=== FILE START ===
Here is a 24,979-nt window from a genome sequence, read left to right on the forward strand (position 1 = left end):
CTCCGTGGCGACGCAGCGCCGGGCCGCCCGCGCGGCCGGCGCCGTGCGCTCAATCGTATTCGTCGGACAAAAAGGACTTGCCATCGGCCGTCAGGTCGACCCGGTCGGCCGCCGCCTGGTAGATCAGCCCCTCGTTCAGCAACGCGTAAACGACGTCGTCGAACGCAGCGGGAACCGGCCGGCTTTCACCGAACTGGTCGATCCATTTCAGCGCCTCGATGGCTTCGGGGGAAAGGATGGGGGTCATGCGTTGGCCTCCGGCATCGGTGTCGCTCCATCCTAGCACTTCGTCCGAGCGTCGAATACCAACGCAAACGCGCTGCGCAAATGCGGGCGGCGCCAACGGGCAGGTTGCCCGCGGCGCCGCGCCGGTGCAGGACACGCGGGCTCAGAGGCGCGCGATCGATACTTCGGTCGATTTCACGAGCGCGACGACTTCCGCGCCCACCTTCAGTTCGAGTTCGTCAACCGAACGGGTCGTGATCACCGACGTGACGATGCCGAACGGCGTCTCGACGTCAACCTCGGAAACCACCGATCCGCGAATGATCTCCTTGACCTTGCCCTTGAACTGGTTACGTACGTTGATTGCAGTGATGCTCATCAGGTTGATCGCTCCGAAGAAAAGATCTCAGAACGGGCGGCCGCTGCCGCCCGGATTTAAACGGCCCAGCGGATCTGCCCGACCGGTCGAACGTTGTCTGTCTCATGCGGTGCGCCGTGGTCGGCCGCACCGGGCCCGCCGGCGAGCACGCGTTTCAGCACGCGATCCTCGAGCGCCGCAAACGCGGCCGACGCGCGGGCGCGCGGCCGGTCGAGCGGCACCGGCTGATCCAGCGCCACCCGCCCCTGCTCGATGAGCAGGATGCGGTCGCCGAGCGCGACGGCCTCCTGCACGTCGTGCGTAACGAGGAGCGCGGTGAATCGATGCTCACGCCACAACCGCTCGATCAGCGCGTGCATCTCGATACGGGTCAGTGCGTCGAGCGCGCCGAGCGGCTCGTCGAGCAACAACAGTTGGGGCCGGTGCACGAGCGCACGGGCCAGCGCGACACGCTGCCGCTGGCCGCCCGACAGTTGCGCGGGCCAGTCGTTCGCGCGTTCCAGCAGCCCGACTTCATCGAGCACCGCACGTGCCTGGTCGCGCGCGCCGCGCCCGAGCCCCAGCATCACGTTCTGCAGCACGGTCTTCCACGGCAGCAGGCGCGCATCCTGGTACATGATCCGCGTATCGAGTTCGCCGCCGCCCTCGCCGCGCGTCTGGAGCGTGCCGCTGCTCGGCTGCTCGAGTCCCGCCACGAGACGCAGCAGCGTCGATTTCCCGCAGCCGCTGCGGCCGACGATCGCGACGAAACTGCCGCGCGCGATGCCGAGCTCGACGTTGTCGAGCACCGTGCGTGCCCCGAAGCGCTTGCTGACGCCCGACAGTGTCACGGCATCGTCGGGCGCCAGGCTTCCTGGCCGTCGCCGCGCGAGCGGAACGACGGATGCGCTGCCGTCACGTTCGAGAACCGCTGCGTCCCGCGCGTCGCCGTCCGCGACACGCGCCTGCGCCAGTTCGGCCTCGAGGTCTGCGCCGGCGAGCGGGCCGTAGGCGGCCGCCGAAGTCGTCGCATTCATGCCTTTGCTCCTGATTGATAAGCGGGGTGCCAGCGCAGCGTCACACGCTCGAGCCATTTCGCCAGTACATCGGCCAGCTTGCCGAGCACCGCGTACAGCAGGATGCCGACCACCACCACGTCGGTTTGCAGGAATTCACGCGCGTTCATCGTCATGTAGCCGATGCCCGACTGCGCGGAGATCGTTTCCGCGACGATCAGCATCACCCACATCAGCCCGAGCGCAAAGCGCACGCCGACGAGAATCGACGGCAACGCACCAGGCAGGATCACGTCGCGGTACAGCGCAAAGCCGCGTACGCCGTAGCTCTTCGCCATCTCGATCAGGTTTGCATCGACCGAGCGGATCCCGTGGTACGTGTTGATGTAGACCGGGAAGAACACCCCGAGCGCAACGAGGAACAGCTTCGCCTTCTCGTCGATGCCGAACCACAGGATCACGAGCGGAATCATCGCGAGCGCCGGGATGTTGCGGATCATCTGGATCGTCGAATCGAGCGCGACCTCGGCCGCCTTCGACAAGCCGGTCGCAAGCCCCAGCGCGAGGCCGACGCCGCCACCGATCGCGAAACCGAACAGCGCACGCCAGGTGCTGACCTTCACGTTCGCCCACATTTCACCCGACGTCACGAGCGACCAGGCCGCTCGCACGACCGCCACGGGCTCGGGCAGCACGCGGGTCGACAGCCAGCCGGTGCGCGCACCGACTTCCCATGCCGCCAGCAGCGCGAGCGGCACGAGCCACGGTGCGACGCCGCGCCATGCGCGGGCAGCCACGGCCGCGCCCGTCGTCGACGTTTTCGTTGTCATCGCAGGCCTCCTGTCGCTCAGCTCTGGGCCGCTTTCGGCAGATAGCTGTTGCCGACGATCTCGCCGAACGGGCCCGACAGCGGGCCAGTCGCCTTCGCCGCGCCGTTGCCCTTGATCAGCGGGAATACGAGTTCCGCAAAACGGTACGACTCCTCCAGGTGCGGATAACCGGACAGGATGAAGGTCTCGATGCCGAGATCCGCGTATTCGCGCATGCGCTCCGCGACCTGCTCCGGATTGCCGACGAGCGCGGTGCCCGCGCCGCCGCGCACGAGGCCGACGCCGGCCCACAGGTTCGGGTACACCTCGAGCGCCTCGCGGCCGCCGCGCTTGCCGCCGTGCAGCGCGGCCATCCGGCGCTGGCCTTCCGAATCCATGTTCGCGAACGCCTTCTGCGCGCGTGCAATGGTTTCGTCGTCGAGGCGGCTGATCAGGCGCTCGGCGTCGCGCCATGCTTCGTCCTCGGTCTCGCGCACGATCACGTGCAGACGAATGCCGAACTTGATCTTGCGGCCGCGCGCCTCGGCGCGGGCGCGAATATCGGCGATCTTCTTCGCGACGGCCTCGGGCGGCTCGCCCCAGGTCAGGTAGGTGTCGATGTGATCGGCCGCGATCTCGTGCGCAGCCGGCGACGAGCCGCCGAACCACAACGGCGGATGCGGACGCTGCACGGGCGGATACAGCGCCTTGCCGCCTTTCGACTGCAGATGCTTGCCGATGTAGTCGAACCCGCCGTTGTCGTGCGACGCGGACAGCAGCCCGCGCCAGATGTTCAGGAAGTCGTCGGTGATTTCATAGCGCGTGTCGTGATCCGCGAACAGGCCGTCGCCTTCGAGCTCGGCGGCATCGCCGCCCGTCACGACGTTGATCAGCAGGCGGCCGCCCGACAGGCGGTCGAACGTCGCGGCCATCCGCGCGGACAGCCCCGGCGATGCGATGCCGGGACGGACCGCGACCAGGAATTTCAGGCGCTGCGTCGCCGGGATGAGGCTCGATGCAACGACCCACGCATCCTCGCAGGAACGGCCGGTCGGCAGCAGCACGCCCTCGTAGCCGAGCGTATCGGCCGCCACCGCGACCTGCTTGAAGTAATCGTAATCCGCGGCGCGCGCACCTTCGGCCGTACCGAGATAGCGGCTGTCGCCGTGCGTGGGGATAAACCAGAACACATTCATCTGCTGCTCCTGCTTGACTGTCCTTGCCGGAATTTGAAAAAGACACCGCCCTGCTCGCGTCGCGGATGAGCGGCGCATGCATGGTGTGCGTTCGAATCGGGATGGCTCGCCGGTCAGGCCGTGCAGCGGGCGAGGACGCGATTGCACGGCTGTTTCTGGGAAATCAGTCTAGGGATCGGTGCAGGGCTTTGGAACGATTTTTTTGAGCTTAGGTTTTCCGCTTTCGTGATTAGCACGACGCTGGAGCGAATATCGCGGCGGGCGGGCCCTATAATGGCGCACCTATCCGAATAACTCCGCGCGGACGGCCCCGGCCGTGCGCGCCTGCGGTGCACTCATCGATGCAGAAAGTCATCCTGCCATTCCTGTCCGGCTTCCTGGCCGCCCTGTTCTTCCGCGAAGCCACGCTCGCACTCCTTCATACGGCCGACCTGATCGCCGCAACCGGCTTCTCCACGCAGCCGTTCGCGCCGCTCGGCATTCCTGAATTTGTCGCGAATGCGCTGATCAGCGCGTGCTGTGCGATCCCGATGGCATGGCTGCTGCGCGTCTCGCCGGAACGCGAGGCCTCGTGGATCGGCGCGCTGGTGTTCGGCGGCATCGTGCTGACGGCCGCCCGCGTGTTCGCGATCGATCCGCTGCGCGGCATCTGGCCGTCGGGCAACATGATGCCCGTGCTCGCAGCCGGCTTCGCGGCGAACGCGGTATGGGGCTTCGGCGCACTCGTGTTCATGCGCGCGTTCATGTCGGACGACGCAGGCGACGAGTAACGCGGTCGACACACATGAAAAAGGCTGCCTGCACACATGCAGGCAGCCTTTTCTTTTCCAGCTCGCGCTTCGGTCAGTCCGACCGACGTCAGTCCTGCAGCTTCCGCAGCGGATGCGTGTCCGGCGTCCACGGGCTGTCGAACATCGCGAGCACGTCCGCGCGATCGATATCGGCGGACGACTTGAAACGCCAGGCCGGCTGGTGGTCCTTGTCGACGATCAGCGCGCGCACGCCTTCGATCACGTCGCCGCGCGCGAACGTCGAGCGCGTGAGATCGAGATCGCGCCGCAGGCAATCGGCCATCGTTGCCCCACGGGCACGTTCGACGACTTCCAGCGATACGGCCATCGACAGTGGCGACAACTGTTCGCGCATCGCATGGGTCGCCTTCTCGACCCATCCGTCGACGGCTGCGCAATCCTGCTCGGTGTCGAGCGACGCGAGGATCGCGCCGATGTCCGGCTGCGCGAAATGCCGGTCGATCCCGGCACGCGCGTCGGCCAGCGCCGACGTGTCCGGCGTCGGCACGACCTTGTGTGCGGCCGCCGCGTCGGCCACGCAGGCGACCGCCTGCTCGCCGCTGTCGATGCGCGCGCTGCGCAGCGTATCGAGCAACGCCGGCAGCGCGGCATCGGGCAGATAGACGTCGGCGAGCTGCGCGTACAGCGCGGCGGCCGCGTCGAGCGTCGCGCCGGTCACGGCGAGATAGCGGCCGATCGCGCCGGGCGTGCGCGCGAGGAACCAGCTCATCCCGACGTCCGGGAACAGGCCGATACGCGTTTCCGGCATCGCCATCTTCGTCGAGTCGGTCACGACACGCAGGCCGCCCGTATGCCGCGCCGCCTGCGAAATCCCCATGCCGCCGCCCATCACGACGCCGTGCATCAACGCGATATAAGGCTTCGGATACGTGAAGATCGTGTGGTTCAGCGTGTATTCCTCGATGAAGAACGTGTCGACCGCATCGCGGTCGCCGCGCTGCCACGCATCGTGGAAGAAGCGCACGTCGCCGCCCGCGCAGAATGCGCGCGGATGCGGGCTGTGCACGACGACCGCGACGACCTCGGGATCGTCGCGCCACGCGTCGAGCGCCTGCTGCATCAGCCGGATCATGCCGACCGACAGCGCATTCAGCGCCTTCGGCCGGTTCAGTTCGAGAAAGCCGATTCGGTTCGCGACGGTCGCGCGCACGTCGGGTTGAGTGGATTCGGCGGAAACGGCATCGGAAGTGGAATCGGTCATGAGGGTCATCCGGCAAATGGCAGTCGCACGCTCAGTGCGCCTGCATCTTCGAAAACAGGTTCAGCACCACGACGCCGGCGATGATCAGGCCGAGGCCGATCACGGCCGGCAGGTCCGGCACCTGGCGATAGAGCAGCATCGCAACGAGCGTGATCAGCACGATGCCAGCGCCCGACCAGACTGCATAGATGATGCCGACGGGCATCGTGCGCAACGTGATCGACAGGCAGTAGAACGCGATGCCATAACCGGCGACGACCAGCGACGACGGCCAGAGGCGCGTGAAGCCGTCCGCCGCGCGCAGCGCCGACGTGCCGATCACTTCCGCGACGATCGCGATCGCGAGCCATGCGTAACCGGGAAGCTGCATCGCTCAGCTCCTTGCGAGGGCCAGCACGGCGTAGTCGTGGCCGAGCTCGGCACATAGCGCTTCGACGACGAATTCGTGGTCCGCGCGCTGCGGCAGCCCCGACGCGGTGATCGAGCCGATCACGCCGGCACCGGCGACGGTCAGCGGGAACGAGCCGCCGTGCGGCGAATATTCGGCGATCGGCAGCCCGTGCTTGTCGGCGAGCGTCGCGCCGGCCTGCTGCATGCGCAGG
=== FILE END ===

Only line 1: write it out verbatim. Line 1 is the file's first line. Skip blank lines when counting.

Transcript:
Here is a 24,979-nt window from a genome sequence, read left to right on the forward strand (position 1 = left end):